China's second-tier and white-box players have recently turned their focuses to dual-OS (operating system) tablets and are aggressively preparing to ship these products to overseas markets.
Since the dual-OS technology only slightly increases the players' costs and devices with the feature are eligible for Intel's subsidies for Windows-based tablets, such dual-OS tablets look promising.
However, dual-OS devices are more suitable for emerging markets that have yet to see a mature development of Google Mobile Services (GMS) and these products are also expected to face challenges in terms of software-hardware integration, limiting their contribution to white-box tablet shipments in 2015, according to Digitimes Research's findings during its visits in the white-box supply chain in Southeastern China.
Currently, existing white-box dual-OS tablets are supporting either hot or cold swap technologies. The hot swap technology allows the users to switch to another OS without reboot, but the costs are US$3 more than those for single-OS devices. On the other hand, the cold swap technology, which is simpler in architecture, only has a less than US$1 increase in costs.
However, devices using either technology are able to achieve pricing that is more than US$15 lower than that for single-OS devices and by equipping their devices with 1GB DRAM and over 32GB eMMC NAND flash, white-box players are able to further raise their selling prices to help increase their gross margins
With Microsoft joining Intel to offer subsidies for white-box devices, white-box players in Southeastern China has been aggressively launching tablets combining Windows and Intel Bay Trail-T CR solutions since the fourth quarter of 2014 and achieved sales of 2.5 million units in the fourth quarter of 2014.
Seeing white-box players becoming more aggressive about releasing Wintel tablets, Intel has started shrinking its subsidies on Windows-based devices in 2015, as the subsidies are meant to help it further penetrate into the Android device market. Since dual-OS products are not named in Intel's restrictions, players have then turned to develop dual-OS products to continue receiving full subsidization.
The players are able to receive a total of US$10 in subsidies for each device from Intel and Microsoft.
Dual-OS tablets enjoy strong demand in China and almost all the new models released after the Lunar New Year holidays are equipped with the feature, currently accounting for one sixth of Intel-based white-box tablet shipments in China.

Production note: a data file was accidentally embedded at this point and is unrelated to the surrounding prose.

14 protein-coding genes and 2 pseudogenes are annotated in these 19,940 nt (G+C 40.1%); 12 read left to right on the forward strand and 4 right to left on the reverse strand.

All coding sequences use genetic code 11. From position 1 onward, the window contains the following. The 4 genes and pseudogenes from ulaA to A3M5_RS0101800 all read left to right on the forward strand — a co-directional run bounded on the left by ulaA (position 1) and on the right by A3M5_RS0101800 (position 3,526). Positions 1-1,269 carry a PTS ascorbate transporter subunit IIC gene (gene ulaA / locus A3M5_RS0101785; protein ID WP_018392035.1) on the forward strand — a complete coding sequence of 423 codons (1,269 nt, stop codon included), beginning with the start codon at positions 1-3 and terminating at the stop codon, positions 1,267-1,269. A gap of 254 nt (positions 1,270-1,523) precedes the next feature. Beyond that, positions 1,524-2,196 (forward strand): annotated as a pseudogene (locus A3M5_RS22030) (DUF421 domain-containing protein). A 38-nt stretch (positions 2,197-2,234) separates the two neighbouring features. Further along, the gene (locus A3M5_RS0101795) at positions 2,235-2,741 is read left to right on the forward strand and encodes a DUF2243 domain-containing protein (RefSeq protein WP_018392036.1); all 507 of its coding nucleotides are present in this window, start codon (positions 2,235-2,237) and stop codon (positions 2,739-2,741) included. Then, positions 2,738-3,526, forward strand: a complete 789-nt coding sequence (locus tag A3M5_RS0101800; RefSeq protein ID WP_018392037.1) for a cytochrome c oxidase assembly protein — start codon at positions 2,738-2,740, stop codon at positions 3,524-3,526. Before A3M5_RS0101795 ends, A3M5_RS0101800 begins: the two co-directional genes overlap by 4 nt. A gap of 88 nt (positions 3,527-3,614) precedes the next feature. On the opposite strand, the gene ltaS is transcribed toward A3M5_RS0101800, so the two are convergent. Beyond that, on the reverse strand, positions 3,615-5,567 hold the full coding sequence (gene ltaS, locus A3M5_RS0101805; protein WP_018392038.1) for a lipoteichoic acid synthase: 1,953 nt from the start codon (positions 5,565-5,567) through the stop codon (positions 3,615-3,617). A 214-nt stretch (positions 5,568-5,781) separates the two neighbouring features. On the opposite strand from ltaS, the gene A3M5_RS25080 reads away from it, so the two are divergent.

White-box players also prepare to sell these devices to the overseas markets. However, Google is wary of dual-OS devices and is looking to curb their development by tightly control its GMS.
As a result, only emerging markets such as Russia and Eastern Europe that do not yet have a mature development of GMS are expected to achieve good sales for dual-OS devices.
In addition, hot swap models, which are more popular but harder to design and require more resources to develop compared to single-OS models, will become a challenge for white-box players and its BIOS partners in terms of winning consumers' trust in their capability of software-hardware integration.
In 2014, white-box players were able to achieve growth for their Wi-Fi tablet shipments thanks to demand for inexpensive tablets with phone function, while Intel's aggressive actions to establish an x86 supply chain in China and provide subsidies for its China Technique Ecosystem (CTE) project, helped boost white-box players' shipments above 90 million units.
However, for 2015, the market has yet to see any significant innovations coming from the technology side that can greatly stimulate demand. Dual-OS technology offers a niche in the market, but challenges still lie ahead for it is the white-box tablet makers.
Digitimes Research believes the dual-OS feature will only have a limited contribution to white-box tablet shipments and the white-box tablet market is expected to see over 20% on-year drop in 2015 as overall demand for tablet continues declining.